Hard to Believe Vioxx May Come Back on the Market

I have been waiting to see the results of the FDA expert panel for one week but yesterday I was on the road and gave my Fort Lauderdale seminar so I was off line most of the day. Early this week Dr. David Graham testified before Congress that various studies showed a range of increased heart attack risk ranging from 400 to as many as some 11,000 additional heart attacks in men ages 65-74 at low doses of Vioxx.

However, I was shocked to find out a panel of experts voted unanimously on yesterday to advise the Food and Drug Administration against banning Vioxx, Celebrex, and Bextra. The F.D.A. is not bound to follow the advice of its panels, but it usually does. Letting the drugs remain on the market, after a thorough review of the clinical data, will help lower Merck litigation costs which previously were estimated to exceed $20 billion dollars.

Seems like I was prematurely elated that Vioxx was marking the beginning of the end of conventional medicine. How could I ever think it would be so easy to keep a drug off the market that had killed over 50,000 people. A drug that in no way shape or form treated any cause, but merely masked symptoms and killed tens of thousands of people.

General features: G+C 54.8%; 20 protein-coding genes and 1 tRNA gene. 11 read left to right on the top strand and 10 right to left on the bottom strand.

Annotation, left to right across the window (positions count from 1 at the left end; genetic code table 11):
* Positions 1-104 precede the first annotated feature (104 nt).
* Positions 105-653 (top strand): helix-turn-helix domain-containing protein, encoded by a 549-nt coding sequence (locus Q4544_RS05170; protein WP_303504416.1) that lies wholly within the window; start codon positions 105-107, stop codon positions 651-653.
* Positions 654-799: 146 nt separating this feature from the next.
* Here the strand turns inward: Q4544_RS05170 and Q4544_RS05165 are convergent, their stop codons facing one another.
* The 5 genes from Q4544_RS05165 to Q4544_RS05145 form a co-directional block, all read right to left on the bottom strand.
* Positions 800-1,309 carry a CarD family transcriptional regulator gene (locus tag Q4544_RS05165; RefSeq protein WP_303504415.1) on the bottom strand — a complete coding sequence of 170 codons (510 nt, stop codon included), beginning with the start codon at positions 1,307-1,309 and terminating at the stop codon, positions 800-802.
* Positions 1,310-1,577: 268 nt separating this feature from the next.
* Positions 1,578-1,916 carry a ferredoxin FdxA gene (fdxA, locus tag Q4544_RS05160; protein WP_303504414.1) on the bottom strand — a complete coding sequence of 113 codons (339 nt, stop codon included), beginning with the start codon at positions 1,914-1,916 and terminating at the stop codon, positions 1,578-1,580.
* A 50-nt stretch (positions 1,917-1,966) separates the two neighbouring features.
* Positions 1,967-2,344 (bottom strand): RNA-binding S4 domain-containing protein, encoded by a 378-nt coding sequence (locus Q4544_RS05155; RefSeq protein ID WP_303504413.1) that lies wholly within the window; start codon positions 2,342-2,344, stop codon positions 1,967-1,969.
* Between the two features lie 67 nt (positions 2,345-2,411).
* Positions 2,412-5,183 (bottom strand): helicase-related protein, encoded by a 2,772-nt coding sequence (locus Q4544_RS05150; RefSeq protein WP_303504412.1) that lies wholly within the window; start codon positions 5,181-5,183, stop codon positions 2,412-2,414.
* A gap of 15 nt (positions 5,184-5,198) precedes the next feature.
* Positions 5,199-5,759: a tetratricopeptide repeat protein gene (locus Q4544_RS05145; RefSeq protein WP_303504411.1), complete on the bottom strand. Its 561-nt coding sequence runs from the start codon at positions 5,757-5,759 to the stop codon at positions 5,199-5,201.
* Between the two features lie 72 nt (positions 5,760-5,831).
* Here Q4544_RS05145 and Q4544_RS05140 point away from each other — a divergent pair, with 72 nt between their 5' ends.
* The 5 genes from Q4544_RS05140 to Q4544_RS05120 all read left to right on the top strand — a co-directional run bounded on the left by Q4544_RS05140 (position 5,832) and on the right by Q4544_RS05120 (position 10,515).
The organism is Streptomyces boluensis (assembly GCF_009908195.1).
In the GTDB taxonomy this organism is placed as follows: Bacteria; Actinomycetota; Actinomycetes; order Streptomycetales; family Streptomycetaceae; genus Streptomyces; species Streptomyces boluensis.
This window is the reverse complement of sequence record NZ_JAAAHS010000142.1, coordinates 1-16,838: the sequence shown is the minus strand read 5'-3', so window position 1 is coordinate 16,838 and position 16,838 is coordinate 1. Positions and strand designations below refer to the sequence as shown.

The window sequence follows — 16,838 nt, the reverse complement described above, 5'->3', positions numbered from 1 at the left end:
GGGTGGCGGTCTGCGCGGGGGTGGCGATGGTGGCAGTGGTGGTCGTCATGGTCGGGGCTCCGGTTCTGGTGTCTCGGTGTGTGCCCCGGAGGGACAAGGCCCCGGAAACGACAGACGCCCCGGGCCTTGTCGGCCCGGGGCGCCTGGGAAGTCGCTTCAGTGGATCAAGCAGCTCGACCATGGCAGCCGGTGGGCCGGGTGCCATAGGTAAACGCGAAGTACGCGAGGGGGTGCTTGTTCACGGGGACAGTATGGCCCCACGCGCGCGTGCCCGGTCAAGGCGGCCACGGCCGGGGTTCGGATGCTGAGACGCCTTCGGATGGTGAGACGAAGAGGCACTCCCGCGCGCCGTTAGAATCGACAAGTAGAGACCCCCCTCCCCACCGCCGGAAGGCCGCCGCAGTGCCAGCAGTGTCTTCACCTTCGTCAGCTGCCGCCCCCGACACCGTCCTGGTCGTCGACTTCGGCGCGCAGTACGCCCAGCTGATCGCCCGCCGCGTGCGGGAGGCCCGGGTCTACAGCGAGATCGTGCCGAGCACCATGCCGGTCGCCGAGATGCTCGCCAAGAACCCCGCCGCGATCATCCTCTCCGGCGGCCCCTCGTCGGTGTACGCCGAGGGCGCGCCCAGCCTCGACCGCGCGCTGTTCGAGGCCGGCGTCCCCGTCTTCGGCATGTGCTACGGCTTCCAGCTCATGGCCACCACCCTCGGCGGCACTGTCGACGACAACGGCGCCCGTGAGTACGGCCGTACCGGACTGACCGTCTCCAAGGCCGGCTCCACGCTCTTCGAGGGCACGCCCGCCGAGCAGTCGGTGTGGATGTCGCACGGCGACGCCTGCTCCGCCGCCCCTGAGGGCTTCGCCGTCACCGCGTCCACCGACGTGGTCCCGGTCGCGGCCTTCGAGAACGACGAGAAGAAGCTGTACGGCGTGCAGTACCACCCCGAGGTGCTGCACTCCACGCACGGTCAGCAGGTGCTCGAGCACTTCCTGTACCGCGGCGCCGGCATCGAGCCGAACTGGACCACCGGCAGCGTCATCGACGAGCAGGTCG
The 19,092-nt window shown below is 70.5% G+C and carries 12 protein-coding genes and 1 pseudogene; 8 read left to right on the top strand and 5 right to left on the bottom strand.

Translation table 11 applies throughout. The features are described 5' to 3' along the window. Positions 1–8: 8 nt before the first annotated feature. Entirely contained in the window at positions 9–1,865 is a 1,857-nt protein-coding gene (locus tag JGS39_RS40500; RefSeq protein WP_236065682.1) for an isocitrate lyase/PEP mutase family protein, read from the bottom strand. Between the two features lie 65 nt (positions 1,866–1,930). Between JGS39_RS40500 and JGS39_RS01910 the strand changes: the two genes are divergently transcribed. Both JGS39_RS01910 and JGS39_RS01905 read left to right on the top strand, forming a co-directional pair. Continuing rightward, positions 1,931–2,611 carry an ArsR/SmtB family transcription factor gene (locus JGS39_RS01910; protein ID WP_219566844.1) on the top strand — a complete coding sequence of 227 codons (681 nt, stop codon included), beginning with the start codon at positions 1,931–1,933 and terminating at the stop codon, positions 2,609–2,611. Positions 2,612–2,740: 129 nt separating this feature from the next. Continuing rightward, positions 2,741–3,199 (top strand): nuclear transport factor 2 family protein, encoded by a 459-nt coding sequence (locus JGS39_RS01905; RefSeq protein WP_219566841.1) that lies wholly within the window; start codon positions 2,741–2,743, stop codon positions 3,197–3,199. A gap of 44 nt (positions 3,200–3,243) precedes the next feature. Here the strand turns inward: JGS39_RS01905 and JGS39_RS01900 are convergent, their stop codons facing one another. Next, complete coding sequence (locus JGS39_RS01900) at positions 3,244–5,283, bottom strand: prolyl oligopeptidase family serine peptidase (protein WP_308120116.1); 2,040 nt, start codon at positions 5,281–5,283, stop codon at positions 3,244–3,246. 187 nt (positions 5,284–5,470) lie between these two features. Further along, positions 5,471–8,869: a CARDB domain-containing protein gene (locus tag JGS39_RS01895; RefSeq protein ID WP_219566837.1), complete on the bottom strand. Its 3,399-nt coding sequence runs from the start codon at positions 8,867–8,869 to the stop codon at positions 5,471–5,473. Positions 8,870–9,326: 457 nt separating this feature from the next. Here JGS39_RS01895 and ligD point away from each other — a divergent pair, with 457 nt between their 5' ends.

At this time I have no details of the physicians who were on this "expert" FDA advisory panel, but I would not be surprised to find out that there is massive conflict of interest involved. Please don't be shocked, but massive conflict of interest is a regular event with the FDA.

An example of one of the worst cases I know of would be the approval of aspartame. If you haven't yet watched the Sweet Misery video, I would strongly encourage you to do so as the similarities will be immediately obvious. Nutrasweet was kept off the market for over ten years until Donald Rumsfeld was hired by Searle as their president. He immediately changed the FDA committee members that had voted against aspartame and it was approved. Later the new FDA members quit their jobs to become "consultants" for Searle at over $250,0000 per year salary.

Sometimes thing just don't seem to change much. However, this type of incredible nonsense just can't continue to go on. It is my vision that eventually enough people will wake up and put an end to this type of nonsense.

New York Times February 18, 2005

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